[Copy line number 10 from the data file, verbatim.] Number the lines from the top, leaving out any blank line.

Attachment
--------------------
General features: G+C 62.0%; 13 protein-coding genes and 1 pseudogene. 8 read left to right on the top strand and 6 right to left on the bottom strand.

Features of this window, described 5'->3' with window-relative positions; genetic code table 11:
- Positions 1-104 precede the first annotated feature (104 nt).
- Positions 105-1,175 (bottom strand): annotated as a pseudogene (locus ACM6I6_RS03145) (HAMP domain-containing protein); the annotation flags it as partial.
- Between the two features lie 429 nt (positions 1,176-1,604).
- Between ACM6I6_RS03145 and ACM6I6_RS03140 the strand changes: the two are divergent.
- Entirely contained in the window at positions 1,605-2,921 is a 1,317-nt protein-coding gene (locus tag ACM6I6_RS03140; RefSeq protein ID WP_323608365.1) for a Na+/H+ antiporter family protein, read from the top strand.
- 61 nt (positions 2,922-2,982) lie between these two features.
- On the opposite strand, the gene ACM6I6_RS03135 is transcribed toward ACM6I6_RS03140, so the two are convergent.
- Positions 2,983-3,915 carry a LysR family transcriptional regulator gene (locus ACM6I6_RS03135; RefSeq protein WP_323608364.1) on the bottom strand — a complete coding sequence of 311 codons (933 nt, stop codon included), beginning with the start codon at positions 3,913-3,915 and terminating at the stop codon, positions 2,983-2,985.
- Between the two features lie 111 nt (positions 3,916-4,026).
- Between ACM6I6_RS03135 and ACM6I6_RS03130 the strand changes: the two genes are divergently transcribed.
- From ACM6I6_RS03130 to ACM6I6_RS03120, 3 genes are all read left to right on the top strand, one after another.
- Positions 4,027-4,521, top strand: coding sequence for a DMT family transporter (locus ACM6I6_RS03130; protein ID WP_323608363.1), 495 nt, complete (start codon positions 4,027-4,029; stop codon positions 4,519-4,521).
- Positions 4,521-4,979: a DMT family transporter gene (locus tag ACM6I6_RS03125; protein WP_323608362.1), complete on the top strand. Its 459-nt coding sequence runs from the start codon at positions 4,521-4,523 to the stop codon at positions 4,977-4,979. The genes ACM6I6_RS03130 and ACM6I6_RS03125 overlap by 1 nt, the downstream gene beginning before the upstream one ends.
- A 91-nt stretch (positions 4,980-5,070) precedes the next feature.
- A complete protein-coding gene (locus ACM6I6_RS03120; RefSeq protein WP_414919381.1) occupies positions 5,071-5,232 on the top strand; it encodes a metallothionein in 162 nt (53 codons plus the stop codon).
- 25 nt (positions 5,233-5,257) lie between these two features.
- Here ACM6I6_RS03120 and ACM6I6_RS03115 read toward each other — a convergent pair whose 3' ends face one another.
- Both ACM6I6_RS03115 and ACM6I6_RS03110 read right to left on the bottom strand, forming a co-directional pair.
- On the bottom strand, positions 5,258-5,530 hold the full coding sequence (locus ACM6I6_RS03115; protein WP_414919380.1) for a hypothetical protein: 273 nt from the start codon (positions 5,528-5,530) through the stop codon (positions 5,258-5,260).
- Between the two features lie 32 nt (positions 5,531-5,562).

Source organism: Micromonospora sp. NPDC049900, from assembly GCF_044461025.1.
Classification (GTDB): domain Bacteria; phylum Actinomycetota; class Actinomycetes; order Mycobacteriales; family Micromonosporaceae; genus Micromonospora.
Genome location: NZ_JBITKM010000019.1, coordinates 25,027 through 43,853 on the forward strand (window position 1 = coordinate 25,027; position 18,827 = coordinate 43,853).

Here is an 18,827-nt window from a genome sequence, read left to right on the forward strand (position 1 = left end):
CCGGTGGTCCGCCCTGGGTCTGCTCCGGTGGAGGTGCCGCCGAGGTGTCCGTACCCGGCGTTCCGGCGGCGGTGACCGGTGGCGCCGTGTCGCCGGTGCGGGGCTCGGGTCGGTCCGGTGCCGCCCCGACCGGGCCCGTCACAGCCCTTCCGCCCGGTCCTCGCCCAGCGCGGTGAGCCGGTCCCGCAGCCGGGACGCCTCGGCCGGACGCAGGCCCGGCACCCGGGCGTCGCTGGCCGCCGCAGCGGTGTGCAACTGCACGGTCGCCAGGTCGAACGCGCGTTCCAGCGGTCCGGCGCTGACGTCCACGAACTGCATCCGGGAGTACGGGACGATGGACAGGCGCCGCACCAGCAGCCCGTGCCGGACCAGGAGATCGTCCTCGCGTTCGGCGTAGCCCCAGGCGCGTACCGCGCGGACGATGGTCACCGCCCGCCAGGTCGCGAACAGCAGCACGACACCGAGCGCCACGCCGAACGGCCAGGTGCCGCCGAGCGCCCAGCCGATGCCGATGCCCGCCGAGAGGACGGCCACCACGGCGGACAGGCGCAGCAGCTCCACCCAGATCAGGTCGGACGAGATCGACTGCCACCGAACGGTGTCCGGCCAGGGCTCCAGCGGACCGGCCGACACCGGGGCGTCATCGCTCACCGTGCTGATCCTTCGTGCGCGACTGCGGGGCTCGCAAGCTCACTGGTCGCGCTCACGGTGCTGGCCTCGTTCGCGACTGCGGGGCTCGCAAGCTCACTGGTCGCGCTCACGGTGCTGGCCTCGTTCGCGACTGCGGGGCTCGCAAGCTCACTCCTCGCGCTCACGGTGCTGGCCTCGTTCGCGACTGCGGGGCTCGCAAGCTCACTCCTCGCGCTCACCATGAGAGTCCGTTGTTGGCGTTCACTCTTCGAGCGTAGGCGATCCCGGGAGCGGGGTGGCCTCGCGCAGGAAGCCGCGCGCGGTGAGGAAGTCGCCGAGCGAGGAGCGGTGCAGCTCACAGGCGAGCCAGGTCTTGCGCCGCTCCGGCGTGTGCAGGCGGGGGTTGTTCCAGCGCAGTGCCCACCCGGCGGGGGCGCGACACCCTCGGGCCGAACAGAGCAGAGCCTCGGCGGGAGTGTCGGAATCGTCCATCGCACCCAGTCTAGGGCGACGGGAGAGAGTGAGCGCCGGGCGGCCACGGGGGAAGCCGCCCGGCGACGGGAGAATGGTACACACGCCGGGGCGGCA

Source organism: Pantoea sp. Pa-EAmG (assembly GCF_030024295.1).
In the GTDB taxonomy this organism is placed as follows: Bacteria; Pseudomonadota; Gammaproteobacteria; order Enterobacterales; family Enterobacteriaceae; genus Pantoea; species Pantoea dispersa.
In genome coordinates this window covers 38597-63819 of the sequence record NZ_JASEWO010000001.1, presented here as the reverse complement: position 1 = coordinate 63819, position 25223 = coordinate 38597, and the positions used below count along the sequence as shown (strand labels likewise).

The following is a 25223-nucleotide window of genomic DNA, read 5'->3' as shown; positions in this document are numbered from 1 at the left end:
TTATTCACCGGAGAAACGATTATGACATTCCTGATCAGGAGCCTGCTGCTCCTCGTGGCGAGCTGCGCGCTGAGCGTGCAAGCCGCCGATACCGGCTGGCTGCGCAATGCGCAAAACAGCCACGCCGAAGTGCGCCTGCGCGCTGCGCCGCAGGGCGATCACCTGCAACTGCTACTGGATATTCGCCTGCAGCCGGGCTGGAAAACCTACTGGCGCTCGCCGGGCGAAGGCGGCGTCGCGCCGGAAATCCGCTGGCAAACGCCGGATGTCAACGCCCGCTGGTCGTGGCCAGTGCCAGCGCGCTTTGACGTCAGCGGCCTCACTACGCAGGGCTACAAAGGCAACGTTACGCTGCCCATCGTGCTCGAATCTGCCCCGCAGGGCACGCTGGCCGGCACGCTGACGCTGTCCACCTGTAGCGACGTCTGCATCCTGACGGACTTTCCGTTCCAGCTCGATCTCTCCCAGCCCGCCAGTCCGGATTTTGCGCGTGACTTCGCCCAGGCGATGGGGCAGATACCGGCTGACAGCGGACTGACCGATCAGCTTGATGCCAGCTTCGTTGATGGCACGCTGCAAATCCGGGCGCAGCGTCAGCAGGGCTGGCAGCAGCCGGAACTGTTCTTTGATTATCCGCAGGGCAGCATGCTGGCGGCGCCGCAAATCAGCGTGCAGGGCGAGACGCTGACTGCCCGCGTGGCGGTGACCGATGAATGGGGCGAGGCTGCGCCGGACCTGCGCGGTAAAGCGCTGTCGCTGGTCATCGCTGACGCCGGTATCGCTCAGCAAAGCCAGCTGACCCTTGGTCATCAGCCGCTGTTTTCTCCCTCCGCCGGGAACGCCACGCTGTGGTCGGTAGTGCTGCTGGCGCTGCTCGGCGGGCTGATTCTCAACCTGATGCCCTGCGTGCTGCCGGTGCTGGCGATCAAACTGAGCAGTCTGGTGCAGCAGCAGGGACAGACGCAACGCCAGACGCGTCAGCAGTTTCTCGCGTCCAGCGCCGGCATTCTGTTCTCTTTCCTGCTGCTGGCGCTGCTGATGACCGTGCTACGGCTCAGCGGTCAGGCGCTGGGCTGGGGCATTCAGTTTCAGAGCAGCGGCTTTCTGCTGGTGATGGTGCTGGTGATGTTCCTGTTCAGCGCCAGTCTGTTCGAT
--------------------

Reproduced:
- Positions 2,983-3,915 carry a LysR family transcriptional regulator gene (locus ACM6I6_RS03135; RefSeq protein WP_323608364.1) on the bottom strand — a complete coding sequence of 311 codons (933 nt, stop codon included), beginning with the start codon at positions 3,913-3,915 and terminating at the stop codon, positions 2,983-2,985.